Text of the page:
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Watch MICHAEL‘s presentation on healing trauma and mental illness through voice and body training

 

MICHAEL has taught classes and workshops at Piven Theater, Illinois State University, Northwestern University, Hofstra University, University of Illinois-Chicago, Illinois Institute of Technology, New Trier High School, Evanston High School, Homewood-Flossmoor High School, underprivileged high schools in NYC, and others.  He teaches actors who range from grade schoolers to seasoned adults.

 

For over twenty years, he has taught privately and serves as an audition coach for actors ranging from beginners to a Tony Award Winner who’s rock band was recently named “Artist of the Decade” by the Classic BRIT Awards.

 

MICHAEL teaches acting, directing, playwrighting, ensemble devised theater, story theater, as well as classes called “Artist As Creator,” “Artist As Entrepreneur,” and “The Sideway Way.”

 

Recently MICHAEL became a Certified Practitioner by The Lessac Kinesensic Institute.  There are fewer than 40 Practitioners world-wide, and MICHAEL is on-track to start training to become a Certified Teacher in Lessac voice and body work.

 

Board Membership

 

TEACHING STATEMENT

Theater Artists are more than story tellers; we are facilitators, editors, guides, coaches, production managers, and leaders in the room who inspire others’ artistry.  I work alongside students to develop these disparate skill sets in order to uncover their own artistic expressivity.  I believe that if a theater student is to inspire other artists, they can first develop a foundation of technique that will help them clearly articulate their own theatrical point of view.

Thus, I am dedicated to a classroom environment that is a Safe Zone as much as it is a Risk Zone and a Brave Zone.  I offer students a wealth of exercises dedicated to script analysis, historical pedagogies, personal artistic growth, and experimentation.  My intention in the classroom is to empower students to feel confident to take authentic artistic risks because I believe in nurturing an environment where failure does not exist.  To create this, I draw on my twenty-five years experience working professionally in New York and Chicago as a director, actor, playwright, producer, visual artist, scholar, and student.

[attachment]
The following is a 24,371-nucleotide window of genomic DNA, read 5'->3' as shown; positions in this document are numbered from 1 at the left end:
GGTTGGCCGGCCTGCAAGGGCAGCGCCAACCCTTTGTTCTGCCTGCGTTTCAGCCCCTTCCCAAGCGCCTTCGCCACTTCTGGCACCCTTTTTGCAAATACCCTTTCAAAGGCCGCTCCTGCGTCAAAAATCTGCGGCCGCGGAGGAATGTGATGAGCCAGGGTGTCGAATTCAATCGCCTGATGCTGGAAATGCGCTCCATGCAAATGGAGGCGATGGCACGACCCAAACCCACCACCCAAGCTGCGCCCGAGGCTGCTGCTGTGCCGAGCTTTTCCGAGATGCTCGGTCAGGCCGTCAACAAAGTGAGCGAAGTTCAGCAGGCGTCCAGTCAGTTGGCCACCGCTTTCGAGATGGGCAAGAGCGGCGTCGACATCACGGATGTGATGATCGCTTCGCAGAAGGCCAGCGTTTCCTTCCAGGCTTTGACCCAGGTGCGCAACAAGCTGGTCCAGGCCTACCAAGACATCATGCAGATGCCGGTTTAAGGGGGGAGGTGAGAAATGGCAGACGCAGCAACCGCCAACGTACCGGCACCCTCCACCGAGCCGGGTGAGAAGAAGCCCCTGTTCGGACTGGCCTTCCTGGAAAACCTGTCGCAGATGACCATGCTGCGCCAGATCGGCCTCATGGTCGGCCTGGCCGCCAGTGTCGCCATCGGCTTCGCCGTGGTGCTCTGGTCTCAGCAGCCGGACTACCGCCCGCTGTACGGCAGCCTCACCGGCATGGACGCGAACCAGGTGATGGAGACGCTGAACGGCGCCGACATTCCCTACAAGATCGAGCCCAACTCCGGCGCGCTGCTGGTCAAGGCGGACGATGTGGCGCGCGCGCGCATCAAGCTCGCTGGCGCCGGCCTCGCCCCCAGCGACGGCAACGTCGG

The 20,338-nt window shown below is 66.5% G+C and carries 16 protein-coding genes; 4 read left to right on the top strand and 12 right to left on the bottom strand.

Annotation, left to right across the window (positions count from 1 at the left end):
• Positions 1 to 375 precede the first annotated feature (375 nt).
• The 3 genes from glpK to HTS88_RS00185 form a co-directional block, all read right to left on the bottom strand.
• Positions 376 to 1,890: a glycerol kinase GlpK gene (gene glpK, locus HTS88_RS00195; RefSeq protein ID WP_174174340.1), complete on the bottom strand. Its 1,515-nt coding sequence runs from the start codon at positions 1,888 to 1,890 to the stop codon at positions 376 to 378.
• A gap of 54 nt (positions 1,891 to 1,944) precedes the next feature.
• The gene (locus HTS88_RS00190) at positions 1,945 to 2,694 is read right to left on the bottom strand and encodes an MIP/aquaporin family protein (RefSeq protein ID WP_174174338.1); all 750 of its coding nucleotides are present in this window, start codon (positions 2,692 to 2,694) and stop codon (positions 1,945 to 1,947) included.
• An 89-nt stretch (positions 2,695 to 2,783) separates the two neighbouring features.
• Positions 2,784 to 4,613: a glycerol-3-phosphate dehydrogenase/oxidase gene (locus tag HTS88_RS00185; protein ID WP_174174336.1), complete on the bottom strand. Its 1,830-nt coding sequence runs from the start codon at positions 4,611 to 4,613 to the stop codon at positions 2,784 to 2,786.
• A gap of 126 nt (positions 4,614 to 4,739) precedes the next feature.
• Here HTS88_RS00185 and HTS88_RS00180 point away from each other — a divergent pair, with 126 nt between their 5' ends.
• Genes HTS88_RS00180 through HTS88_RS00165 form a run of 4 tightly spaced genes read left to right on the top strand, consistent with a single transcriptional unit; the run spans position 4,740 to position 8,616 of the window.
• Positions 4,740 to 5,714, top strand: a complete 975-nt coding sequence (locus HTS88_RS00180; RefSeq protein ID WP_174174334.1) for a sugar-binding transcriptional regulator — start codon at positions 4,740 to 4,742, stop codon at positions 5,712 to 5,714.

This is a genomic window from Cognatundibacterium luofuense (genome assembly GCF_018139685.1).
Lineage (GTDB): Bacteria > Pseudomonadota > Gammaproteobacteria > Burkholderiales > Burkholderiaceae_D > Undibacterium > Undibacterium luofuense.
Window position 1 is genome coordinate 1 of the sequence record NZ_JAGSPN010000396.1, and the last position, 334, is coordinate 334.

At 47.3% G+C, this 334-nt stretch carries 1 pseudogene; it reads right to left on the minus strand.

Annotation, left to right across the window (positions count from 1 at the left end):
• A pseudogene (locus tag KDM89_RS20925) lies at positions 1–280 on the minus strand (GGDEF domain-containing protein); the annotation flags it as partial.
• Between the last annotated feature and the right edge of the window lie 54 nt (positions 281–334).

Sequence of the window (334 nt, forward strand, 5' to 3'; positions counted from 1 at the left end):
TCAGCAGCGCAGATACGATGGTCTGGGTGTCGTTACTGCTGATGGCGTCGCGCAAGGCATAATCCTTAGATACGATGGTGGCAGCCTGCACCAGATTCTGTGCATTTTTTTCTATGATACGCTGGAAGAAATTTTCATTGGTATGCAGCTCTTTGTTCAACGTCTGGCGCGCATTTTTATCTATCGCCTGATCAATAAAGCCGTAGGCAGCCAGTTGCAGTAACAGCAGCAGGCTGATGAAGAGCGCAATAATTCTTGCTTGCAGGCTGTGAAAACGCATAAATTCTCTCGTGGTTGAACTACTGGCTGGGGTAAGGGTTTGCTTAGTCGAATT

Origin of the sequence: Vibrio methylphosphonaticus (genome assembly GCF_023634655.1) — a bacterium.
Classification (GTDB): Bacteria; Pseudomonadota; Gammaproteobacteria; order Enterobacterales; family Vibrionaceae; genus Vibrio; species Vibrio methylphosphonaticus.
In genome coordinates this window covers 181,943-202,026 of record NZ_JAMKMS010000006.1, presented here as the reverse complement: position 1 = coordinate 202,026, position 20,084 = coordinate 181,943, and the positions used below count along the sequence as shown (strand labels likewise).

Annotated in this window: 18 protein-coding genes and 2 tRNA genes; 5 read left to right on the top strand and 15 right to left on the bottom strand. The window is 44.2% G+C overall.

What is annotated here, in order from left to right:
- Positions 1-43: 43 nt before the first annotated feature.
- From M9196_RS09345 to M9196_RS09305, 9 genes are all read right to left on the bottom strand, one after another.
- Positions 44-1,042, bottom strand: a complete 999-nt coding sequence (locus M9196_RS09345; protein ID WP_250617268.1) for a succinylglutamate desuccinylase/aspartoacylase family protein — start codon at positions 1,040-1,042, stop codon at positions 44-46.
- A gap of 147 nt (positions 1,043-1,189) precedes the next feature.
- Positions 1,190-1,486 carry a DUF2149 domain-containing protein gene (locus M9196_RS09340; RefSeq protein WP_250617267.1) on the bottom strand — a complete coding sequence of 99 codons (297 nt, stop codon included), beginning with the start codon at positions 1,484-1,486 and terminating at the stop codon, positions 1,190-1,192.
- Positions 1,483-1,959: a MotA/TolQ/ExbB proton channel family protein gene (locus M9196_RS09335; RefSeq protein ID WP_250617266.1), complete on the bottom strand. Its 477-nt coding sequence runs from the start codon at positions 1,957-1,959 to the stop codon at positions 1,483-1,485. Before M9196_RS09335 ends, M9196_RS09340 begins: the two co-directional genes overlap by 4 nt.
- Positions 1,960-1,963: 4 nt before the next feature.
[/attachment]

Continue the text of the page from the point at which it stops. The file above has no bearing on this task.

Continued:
As a lifelong learner, I believe that the teacher and student relationship is a sacred one borne of mutual respect and reciprocal learning. Working with some of the greatest theater teachers of our time, I learned the importance of asking students incisive questions without presupposed expectation of the answer.  Teachers such as Uta Hagen, Ron Van Lieu, and Austin Pendleton taught me to be kind, gentle, and enthusiastic while continually challenging students beyond their habitual comfort.

For the last fifteen years Austin Pendleton, a Tony Nominated and Obie Award winning director, has served as my personal and artistic mentor.  Like myself, in addition to directing he is also an award winning actor, playwright, scholar, and teacher.  Austin helped shape my teaching into a pedagogy that is at once deeply rooted in past techniques and theater history as much as it is innovative, improvisatory and responsive to students’ needs in the moment.  Through Austin’s mentorship, my teaching is attuned to the playwright’s intentions, the actors’ process, the designers’ expression, and firmly rooted in scholarly dramaturgy.  Subsequently, I have developed a teaching style and curriculum that is authentic to my personal artistry.  Like a painter who first learns classical portraiture before finding their own abstract expressionism, by continually studying with Master Teachers I am unlocking my personal voice, and I encourage students on the same path of self discovery.

I teach with curiosity, joy, optimism, humility, and encouragement.  My teaching is driven by my desire in my own professional work to create a balance between passion and intellect, structure and freedom, self-expression and facilitating the expression of other artists.  Within this dictate, I offer a practical pedagogy and create a space free for experimentation where participants feel safe to express critique rather than criticism and to offer open judgement rather than being harshly judgmental.